and expend more of the Produce and Manufactories of this Country ; besides
30,000 such Men passing and re-passing every Year, that alone would employ
above 200 Ships more, which would also create an Increase of the Consumption
of our Manufactories, and be an immense Encouragement to Shipping,
Trade, and Navigation.
The other great National Object from the Fishery, as set forth in the
Preamble to the said Act, is by Returns for the Fifth from Foreign Countries,
of great Quantities of sundry useful Commodities to the Increase of His
Majesty's Revenues ; this Object is equally injured by an Inhabitant Fishery,
they, for afore-mentioned Reasons, being neither laborious, industrious, nor
able Fishermen, there is not Half the Quantity of Fish taken as would be,
it is not so well cured as it ought to be, which is the Cause of such great
Quantities of bad Fish going to Market, which spoils the credit of English
Fish, keeps the Prices low—consequently the Return, and the King's
Revenue, is thereby proportionably lessened.
Upon the Whole, if no Inhabitants were allowed, but the Fishery to be
laid open and free to all the King's Subjects, and carried on by Ship Fishers,
or even if the Ship Fishery was only restored to the original Footing, as
directed by the Act of the 10th and 11th of William the Third, it most
certainly would occasion double the Quantity of Fish to be taken, a Yearly
Return of more Men to England than now returns to France; instead of
Two or Three thousand Men, as at present, we should have, in Time of
Danger, a Yearly Return of 30,000 always ready for our Fleets ; this Addition
of Wealth and Strength to the State would always be increasing.
The Fishery would certainly thereby be effectually secured, and so
extended and improved, as would provide Employment for all our Men, and
none need be seeking Employment in Foreign Countries : By this Method
only all illicit Trade and Dealings of our People with the French and other
Foreigners can be effectually prevented.
The Consumption of the Produce and Manufactories of this Country,
also Shipping Trade, and Navigation, would be greatly increased.
More than double the Quantity of Fish would be taken, be better cured,
carried to Market at a cheaper Rate, in better Condition, and fetch a better
Price, to the great Increase of the Importation of useful Commodities, and
of the King's Revenue.
By encouraging our Ship Fishery to the Northward, the French
Fishery there would be greatly lessened, as our People would share with
them the exceeding fine Conveniences ready made (which they will not do,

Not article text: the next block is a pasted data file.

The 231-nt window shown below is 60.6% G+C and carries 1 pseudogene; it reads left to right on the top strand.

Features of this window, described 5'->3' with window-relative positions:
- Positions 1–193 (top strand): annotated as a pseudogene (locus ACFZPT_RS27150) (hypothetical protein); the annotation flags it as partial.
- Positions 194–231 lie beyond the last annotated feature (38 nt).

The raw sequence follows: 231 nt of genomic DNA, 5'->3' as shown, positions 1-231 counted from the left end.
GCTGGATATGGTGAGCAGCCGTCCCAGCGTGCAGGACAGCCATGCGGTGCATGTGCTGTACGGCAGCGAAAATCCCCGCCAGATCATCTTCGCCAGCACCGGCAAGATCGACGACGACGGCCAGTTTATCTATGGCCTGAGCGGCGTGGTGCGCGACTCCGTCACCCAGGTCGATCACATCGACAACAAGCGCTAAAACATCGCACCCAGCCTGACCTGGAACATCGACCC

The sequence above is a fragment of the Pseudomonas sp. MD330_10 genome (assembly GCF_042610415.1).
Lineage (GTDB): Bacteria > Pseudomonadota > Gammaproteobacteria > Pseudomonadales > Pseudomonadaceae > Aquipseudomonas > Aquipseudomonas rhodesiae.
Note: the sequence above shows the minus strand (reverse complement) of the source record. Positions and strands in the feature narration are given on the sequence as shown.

whilst they have Expectations of getting Property) ; and a Ship Fishery
there, in common with the French, is agreeable to our own Laws, most for
the Benefit of the Nation, and strictly agreeable to Treaty ; but to allow
only an Inhabitant Fishery there, and our People to hold and possess as
Property the Fishing Conveniences (which they are contending for, to the
Exclusion of all Ship Fishers, as they have done in all other Parts of Newfoundland) will be contrary to our own Laws, contrary to the National
Interest, and directly contrary to the Privileges granted by Treaty to the
French; for Inhabitants will, in the Absence of the Ships, destroy all their
Works, both English and French, then build new ones, and call them their
own Property, and claim a Right to be protected therein.
A few Monopolizers, whose particular Interests are incompatible with
the true Interest and Security of the State, endeavour to have it believed,
that to restore the Fishery to the State it ought to be, and as is provided by
the Act of the 10th and 11th of William III. is impracticable ; but the
following Proposals being duly considered, and improved by abler Heads,
will provide effectual Cures for some, if not all the present Evils, without the
least Injustice to any One.
As the ancient and constant Custom by which an Person gained an
exclusive Right of possessing any Fishing Conveniency ever was by a
Certificate from the Governor or Commodore of the Convoy, that such
Person had performed the Conditions required by the Proviso in the Act of
the 10th and 11th of William III. to entitle him to such exclusive Possession,
and those Certificates described the Situation and Dimensions of the Places
for which they were granted, and set forth that due Proof had been laid
before him by the Fishing Admirals of the Port (who by Law are the
Guardians of their own Rights and Privileges) that the Place had never
been a Ship's Room since the Year 1685, let it be ordered that all Persons
holding Possession of any Place by virtue of such Certificates, shall, on or
before the Day of
produce such Certificates to the
Governor, to be by him examined, and he, being satisfied of the Authenticness
thereof, to enter them in a Book of Record, to be carefully kept for
that Purpose in the Fort at St. John's, and a Copy with the Board of Trade ;
and all Persons now possessing Places by virtue of such Certificates so
produced and registered, to be confirmed in their Possessions, with all Works
and Buildings thereon, according to the true Intent and Meaning of
All Places whatever, that are not held by Certificates of a Right
to possess them as above mentioned, should remain public and free for all
British Fishing Ships, and be deemed Ships Rooms, according to the true
Intent and Meaning of the Act, after the Death of the present Possessors,
the present pretended Owners.
Whereas all the Land is in the Crown, and no Governor has ever
been vested with Power to give or grant it away, it is necessary that the
Proviso in the Act that says, “Provided always, that all such Persons as since the 21st of March 1685 has built, cut out, or made,” &c. should be
farther explained as to the Nature of the Tenure by which Possession of a
Fishing Conveniency is to be held under that Proviso of the Act ; (that is
to say) whether such exclusive Possessions are to be only for Life of the
original Proprietors, or whether they are to be considered as Real or Personal
Estates, different Governors having determined Causes various Ways, which
produces infinite Numbers of Disputes, to the great Obstruction of the
Fishery ; causing great Expence and Loss of Time to those concerned, and
to the Public, by a vast Number of good Places lying Waste because of such
disputed and obsolete Claims.
That nothing but a Ship Fishery be permitted in that Part of
Newfoundland lying between Cape Bonavista and Point Riche, or on any
other Part of the Coast of Newfoundland that was not actually in the
Possession of the English when the said Act was made, nor on the Coast of
all the conquered Lands and Islands now annexed to the Government of
Newfoundland; but that the Whole of the Act of the 10th and 11th of
William III. be hereafter in full Force in those Lands and Islands, except